Economic policy uncertainty spillovers in Europe before and after the Eurozone crisis
Paraskevi Tzika and
Manchester School, 2021, vol. 89, issue 4, 330-352
This paper focuses on economic policy uncertainty spillovers across Europe, before and after the outburst of the Eurozone crisis, using data for seven Eurozone countries for the period 2003–2019. At first, we analyze the spillovers of uncertainty in Europe via the estimation of the Diebold‐Yilmaz spillover index. The results indicate that uncertainty connectedness was 50.5% before the crisis, while it dropped to 30.6% afterwards indicating a sharp drop in uncertainty spillovers across the seven Eurozone countries. We also find that the importance of domestic causes in national uncertainty has increased during the crisis at the expense of imported factors. Dynamic net spillovers reveal that core Eurozone countries are uncertainty exporters before the crisis, while periphery countries transmit uncertainty to other countries during the crisis. An examination of the country which suffered the most during the crisis, using impulse response analysis, reveals that the Greek macroeconomic indicators (stock market, GDP, unemployment, and the Economic Sentiment Index) were affected more by domestic, rather than European uncertainty. The highest responses are indicated during the crisis. Overall, there is positive interdependence between Greek and European uncertainty, which diminishes during the crisis.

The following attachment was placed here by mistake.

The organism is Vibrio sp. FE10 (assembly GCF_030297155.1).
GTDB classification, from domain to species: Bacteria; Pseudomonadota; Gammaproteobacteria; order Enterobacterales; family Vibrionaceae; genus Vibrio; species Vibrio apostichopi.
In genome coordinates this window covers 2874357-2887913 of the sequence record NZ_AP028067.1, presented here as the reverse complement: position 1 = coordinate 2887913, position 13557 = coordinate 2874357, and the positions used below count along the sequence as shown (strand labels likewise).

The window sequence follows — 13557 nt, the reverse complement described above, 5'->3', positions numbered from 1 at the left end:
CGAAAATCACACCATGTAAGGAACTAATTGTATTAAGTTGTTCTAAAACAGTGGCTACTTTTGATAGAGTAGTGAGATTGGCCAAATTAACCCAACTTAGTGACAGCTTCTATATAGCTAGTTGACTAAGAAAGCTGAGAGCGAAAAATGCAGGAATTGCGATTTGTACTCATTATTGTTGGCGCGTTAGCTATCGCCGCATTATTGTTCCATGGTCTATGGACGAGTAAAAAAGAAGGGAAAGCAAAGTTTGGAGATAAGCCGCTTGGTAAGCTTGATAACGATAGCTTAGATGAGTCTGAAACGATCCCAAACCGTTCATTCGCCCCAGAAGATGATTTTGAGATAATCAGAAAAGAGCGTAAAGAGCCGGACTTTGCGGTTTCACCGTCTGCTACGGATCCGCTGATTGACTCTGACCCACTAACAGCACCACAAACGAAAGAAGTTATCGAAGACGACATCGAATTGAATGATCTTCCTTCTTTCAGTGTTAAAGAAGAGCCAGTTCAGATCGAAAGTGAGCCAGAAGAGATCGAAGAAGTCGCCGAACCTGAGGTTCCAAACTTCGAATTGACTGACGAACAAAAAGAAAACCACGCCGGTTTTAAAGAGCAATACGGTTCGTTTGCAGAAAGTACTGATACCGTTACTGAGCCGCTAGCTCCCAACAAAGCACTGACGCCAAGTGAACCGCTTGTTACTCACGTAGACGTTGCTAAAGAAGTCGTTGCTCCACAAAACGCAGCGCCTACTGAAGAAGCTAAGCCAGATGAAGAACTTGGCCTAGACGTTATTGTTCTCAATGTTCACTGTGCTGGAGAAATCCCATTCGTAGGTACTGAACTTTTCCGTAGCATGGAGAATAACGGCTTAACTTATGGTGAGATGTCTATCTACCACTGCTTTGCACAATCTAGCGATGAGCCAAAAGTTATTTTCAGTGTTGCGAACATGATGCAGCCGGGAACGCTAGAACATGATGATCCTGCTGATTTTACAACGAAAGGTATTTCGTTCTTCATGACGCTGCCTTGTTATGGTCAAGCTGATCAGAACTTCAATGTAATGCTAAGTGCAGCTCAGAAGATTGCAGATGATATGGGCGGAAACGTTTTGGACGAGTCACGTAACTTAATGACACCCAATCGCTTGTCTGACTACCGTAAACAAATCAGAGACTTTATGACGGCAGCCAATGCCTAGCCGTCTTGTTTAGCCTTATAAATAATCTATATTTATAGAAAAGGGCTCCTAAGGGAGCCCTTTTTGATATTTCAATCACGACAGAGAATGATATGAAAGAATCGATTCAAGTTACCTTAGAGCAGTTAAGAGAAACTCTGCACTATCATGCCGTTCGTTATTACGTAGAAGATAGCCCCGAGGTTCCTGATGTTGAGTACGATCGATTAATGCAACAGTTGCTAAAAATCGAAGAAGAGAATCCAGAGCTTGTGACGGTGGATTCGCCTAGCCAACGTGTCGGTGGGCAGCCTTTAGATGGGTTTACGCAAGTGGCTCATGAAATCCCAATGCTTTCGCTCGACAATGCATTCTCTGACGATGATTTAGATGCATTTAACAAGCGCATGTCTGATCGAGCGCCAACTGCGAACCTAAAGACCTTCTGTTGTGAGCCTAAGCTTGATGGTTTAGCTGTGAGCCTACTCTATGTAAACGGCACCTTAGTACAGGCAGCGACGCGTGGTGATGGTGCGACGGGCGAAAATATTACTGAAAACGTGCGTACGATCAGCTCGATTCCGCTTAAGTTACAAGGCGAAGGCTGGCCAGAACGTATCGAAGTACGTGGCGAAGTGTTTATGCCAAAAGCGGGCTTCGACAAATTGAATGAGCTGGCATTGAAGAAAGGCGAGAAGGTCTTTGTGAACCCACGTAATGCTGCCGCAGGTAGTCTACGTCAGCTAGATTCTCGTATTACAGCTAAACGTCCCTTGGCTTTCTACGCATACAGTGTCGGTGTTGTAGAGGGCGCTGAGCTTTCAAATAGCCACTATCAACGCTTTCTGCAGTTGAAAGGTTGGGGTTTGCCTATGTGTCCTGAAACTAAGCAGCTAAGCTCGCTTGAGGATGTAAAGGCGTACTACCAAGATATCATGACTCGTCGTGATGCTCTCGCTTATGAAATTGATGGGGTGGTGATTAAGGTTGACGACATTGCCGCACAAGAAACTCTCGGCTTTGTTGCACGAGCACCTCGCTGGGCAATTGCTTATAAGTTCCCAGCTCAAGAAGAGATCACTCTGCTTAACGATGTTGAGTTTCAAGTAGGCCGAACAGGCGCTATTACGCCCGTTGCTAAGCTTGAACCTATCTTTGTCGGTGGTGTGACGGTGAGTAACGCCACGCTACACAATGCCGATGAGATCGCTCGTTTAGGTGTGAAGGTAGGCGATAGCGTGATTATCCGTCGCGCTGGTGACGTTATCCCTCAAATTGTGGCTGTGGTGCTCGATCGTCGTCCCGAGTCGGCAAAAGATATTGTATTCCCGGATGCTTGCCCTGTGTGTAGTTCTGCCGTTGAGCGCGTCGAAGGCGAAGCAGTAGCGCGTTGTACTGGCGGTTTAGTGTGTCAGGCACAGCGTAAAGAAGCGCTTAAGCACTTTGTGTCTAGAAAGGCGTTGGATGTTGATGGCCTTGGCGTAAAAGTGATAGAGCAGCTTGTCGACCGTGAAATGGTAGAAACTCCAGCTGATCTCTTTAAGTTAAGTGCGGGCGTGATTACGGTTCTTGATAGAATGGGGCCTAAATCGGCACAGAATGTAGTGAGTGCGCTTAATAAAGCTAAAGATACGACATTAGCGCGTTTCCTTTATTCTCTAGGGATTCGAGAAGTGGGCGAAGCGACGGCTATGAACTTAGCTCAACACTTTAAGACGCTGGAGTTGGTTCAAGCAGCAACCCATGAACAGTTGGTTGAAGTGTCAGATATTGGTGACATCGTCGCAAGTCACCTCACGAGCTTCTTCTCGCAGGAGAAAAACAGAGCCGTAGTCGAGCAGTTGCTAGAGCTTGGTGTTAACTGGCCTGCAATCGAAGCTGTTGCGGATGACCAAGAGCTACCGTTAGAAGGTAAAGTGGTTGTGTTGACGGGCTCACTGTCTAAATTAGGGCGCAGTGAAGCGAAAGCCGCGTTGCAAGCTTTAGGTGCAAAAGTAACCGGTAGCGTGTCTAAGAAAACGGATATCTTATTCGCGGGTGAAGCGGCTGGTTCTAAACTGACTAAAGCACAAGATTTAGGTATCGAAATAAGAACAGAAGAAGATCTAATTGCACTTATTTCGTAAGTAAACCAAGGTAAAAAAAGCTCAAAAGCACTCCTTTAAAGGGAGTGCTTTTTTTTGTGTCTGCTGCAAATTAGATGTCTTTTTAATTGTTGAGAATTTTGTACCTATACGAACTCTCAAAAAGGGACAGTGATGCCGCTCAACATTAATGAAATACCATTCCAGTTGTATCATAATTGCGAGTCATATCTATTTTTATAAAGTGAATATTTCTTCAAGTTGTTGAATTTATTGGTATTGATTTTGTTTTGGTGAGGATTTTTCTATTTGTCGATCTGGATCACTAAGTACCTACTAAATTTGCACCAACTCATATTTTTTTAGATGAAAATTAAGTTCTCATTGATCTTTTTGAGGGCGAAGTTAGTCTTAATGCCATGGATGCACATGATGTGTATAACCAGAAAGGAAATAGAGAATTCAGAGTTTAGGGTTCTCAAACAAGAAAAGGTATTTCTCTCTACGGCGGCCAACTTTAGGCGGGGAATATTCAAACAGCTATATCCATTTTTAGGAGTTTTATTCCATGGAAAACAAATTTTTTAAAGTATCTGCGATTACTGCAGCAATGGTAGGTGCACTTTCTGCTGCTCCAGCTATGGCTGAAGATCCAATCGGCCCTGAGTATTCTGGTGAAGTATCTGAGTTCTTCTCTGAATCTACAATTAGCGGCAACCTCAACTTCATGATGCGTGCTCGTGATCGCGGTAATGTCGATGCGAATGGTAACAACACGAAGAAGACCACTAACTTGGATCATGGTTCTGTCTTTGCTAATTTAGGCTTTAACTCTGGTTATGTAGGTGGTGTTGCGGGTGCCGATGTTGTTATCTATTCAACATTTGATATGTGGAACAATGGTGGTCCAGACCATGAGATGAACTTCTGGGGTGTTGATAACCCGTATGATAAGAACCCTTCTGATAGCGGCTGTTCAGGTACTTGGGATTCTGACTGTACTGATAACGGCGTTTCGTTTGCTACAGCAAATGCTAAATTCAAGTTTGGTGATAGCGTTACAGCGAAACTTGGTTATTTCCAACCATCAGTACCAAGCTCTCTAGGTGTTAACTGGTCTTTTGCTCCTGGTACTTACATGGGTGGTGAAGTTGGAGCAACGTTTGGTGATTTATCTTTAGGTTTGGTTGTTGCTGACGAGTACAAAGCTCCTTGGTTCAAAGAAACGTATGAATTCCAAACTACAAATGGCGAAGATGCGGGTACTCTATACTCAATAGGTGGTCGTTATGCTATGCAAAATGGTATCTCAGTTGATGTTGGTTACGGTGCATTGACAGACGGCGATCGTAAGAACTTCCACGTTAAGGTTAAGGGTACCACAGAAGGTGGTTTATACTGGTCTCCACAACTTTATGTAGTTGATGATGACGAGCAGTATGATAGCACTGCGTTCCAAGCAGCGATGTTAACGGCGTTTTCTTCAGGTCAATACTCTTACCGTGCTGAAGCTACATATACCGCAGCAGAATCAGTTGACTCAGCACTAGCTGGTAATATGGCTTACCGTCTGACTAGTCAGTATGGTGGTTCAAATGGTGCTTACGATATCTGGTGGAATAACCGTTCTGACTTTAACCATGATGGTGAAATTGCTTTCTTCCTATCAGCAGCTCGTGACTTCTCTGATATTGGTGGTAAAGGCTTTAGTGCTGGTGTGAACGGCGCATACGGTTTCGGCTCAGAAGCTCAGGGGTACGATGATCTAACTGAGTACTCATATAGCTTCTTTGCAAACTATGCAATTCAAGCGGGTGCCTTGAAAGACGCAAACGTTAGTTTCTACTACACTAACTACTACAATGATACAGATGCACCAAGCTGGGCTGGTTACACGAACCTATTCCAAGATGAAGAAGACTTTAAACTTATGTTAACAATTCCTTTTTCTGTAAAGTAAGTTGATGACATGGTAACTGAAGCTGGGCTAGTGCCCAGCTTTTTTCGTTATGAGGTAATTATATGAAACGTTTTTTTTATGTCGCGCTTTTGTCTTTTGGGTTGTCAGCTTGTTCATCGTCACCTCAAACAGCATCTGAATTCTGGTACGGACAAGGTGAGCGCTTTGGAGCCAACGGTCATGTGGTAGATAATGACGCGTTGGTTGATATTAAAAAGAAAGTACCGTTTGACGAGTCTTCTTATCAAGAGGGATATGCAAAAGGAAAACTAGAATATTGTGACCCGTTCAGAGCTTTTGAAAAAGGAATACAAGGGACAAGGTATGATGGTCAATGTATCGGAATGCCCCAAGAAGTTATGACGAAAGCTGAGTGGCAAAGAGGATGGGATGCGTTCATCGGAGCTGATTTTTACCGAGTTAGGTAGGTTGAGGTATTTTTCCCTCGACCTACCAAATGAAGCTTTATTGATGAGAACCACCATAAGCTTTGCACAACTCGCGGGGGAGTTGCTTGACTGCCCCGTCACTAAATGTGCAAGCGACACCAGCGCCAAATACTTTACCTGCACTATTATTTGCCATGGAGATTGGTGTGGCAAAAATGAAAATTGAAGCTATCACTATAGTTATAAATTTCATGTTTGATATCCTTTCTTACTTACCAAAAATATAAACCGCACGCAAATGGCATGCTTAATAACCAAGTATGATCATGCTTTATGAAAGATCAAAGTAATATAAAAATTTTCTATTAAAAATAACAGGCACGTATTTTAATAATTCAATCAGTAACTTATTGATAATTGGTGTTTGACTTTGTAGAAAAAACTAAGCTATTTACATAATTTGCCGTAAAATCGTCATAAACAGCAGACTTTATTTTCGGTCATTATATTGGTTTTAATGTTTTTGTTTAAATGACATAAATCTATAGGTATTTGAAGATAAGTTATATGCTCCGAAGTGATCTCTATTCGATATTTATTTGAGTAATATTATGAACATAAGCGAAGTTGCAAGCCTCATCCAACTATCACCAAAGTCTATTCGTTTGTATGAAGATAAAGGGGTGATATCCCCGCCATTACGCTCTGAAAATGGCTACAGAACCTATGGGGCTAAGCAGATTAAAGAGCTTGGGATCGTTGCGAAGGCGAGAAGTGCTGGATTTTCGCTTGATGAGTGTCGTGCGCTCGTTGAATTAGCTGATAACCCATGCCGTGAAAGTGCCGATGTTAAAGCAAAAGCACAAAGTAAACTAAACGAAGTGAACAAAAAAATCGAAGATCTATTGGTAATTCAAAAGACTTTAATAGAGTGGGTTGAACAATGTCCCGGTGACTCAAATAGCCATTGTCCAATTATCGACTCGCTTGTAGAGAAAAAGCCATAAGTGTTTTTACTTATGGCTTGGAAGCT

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Persistent link: https://EconPapers.repec.org/RePEc:bla:manchs:v:89:y:2021:i:4:p:330-352
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